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Aardvark Daily

New Zealand's longest-running online daily news and commentary publication, now in its 25th year. The opinion pieces presented here are not purported to be fact but reasonable effort is made to ensure accuracy.

Content copyright © 1995 - 2019 to Bruce Simpson (aka Aardvark), the logo was kindly created for Aardvark Daily by the folks at aardvark.co.uk



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29 May 2018

At about 11:20am yesterday morning, those living in the South Waikato and who rely on Vodafone for their mobile and internet services became disconnected from the rest of the world.

First I knew of it was when the old-sheila came to me griping that her phone wasn't working.

I checked my own phone and it said there was no service.

To be honest, since my phone is a $9 el-cheapo 2G device, I wasn't surprised to see no signal on it. The 2G service is about as reliable as a politician's promises these days. However, the old-girl has last-year's model of the Samsung Galaxy so when the 3G/4G service goes down then you know something more serious is afoot.

So I checked the Vodafone website and it said that there was an outage in "Waikato" affecting mobile and internet connectivity.

My UFB internet connection (via Spark) was still working just fine, as was the landline -- so I wasn't much worried.

Come 4:30pm (some 5 hours later) and the Vodafone service was still down -- with the website reporting that the problem now only affected regions of the South Waikato.

My wife had been busy all day, trying to organise something to do with the Lions club that she's involved in -- but without the ability to send or receive SMS messages, and with most of the people she had to contact relying on Vodafone mobiles for their communications, her attempts were thwarted at almost every turn.

Eventually the landline started ringing every 5 minutes with calls from people wanting to know what was going on.

A nice young reporter from the local paper rang (on the landline) asking if my wife was around -- because she'd been trying all day to get through on her mobile number without success. I told the reporter that Vodafone was down (she didn't know) and she replied "ah, that would explain a lot". Clearly she'd been having trouble contacting a lot of other people as well.

Now you might think "so the mobile and Net goes out for a day... who cares?"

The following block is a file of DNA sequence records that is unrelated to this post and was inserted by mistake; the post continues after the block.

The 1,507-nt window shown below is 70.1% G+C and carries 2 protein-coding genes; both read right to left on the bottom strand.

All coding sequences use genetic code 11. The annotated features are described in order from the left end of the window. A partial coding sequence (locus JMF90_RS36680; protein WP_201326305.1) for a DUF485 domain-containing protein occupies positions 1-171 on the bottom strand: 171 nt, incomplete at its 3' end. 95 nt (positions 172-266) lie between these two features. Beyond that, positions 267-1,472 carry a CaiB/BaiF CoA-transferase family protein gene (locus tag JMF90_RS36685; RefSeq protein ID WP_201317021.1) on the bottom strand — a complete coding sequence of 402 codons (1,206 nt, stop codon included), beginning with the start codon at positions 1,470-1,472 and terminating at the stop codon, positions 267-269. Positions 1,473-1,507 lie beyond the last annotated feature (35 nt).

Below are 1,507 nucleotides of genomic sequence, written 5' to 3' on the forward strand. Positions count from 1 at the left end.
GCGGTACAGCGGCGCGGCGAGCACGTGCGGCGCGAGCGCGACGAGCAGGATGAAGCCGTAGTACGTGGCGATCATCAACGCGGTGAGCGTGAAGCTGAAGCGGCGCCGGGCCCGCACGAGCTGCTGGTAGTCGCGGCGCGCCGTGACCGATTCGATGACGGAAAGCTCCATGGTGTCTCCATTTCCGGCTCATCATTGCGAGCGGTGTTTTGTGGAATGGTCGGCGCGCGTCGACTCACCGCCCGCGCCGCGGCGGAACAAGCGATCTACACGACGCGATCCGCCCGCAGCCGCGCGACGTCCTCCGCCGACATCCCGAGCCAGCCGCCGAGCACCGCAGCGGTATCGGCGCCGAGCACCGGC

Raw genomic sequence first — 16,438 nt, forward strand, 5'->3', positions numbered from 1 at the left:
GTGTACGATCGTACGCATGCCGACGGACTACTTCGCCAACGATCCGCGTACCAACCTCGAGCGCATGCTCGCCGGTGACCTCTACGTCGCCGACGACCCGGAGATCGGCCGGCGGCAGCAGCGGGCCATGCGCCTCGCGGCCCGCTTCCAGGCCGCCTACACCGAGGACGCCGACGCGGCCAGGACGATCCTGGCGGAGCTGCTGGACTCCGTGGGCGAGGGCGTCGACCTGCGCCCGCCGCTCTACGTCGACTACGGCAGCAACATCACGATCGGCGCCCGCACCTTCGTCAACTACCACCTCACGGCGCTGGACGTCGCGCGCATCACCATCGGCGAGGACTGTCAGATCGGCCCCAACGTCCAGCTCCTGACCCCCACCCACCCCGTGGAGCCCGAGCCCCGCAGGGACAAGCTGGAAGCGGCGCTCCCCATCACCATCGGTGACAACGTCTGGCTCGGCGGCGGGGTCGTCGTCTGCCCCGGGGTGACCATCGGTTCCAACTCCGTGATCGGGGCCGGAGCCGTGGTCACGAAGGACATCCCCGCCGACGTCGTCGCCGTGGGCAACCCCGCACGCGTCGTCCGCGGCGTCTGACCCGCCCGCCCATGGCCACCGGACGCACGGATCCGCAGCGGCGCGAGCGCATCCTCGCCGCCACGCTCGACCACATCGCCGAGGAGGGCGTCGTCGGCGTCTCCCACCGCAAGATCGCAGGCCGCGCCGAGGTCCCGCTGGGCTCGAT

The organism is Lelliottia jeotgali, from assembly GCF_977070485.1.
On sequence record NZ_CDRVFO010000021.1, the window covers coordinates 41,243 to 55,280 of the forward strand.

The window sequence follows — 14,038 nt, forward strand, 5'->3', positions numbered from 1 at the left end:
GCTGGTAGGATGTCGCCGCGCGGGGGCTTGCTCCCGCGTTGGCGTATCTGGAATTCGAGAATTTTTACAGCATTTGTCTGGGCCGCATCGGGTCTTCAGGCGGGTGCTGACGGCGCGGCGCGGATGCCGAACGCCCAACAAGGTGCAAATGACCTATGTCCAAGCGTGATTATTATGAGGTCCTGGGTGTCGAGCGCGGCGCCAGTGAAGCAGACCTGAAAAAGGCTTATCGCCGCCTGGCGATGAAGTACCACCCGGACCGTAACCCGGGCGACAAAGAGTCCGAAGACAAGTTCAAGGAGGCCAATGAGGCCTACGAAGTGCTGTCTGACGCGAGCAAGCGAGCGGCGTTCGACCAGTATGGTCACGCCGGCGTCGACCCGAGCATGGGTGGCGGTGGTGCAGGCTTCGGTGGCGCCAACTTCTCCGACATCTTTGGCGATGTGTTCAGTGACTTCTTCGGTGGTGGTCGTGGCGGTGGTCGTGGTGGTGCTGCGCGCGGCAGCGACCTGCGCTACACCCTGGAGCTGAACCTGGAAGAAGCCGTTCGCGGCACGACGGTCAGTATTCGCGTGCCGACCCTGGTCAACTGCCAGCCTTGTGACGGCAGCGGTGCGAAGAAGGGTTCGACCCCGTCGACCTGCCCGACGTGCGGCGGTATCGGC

Well the reality is that a few years ago, not many people would have cared. Every household still had a landline and the Net was an accessory, not a necessity.

As we approach the third decade of the 21st century however, an protracted outage involving the mobile and Net services provided by a major telco is actually a real big thing.

A large and ever-growing percentage of Kiwis no longer have a landline which means that mobiles are their only voice-communications tool. With many mobile plans offering more free minutes of talk-time than you can use in a month and with an increased emphasis on the written rather than spoken word, landlines are no longer a necessity at all.

What's more, with the proliferation of UFB, a growing number of people are using the installation of fibre as the milestone where they say goodbye to any kind of landline-based phone service.

So, whereas an outage in the mobile service may have been an irritation in the past, it is now a real issue for many people - made even worse by the fact that many telcos do "bundles" involving broadband and mobile services. Chances are that if you're using Vodafone as your ISP, you're also using them as your mobile provider so when big-red's systems failed yesterday, a lot of people were left totally without any form of electronic connection to the rest of the world.

Now that's more than an inconvenience if you are in the middle of having a heart attack or a stroke while the systems are down. Mashing 1-1-1 on the keypad of your phone will be a futile (and possibly final) gesture in such circumstances.

So does it make sense to have a backup in place?

I have to admit that I still have a landline connection -- and yesterday that became a very valuable decision to have made. The household's mobile connectivity was out but we still had a phone that worked and internet that worked -- so I could continue working and the old-sheila could continue to try and organise her events.

I'm wondering what Aardvark readers are doing for redundancy in the area of electronic communications in their household or business?

Are all your services being provided by the same telco and thus subject to simultaneous failure as was the case with Vodafone in the Waikato yesterday?

Or have you deliberately spread your risk over multiple providers?

Perhaps you even keep carrier pigeons in the loft... just in case?

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